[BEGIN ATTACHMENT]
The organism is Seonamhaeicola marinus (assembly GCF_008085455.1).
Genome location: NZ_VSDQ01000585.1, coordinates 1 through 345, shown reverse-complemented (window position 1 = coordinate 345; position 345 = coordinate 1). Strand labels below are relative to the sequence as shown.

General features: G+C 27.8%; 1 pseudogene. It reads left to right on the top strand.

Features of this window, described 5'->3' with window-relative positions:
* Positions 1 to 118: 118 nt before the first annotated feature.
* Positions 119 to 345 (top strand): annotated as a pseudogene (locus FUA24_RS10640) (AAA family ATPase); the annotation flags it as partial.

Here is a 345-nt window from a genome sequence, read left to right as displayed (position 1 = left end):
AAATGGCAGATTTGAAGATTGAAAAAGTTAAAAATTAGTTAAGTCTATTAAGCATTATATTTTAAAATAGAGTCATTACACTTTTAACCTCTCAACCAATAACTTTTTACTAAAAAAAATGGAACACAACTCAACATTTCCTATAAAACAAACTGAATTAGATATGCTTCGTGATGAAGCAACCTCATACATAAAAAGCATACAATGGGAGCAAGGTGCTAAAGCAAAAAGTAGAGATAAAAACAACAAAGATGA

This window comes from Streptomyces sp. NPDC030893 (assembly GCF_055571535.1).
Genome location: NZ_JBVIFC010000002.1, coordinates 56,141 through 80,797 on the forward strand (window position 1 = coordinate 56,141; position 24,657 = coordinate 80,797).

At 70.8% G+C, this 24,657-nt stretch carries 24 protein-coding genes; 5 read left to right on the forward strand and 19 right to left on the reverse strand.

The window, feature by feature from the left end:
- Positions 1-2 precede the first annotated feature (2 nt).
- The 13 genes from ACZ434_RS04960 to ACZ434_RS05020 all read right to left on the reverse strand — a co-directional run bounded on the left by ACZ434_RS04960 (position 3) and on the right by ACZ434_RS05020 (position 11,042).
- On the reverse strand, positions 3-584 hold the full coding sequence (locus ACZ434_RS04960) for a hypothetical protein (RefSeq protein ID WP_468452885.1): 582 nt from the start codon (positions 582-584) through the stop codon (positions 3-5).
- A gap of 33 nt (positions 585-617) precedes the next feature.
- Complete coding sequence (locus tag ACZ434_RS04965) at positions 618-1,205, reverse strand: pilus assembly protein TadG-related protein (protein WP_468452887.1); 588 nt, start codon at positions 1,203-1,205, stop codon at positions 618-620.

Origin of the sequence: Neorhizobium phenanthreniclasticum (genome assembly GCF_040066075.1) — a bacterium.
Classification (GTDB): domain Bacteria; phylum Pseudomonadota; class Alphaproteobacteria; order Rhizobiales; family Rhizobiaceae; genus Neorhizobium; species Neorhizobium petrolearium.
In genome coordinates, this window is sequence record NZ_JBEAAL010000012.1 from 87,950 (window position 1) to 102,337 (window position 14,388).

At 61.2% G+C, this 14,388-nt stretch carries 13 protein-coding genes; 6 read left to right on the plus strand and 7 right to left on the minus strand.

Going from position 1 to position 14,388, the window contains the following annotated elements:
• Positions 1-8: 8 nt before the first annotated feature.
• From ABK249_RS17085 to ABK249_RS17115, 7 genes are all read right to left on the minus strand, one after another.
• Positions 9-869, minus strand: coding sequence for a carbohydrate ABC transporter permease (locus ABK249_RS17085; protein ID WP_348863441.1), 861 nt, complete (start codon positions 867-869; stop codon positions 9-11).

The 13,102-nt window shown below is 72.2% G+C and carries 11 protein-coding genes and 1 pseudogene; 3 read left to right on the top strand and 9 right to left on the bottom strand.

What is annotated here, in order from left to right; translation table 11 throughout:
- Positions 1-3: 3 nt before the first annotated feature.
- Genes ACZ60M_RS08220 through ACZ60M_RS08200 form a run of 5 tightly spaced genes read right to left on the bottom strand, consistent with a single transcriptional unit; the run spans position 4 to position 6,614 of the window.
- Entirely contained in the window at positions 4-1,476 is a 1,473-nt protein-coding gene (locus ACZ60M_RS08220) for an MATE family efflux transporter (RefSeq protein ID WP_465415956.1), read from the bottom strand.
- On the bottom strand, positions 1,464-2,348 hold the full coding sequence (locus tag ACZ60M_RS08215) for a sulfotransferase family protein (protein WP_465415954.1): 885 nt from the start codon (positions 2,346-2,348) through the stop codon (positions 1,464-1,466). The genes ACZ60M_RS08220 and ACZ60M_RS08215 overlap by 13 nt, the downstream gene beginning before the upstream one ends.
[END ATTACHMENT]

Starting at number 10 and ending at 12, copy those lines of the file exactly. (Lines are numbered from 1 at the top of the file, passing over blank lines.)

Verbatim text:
Genome location: NZ_JBVIFC010000002.1, coordinates 56,141 through 80,797 on the forward strand (window position 1 = coordinate 56,141; position 24,657 = coordinate 80,797).

At 70.8% G+C, this 24,657-nt stretch carries 24 protein-coding genes; 5 read left to right on the forward strand and 19 right to left on the reverse strand.

The window, feature by feature from the left end: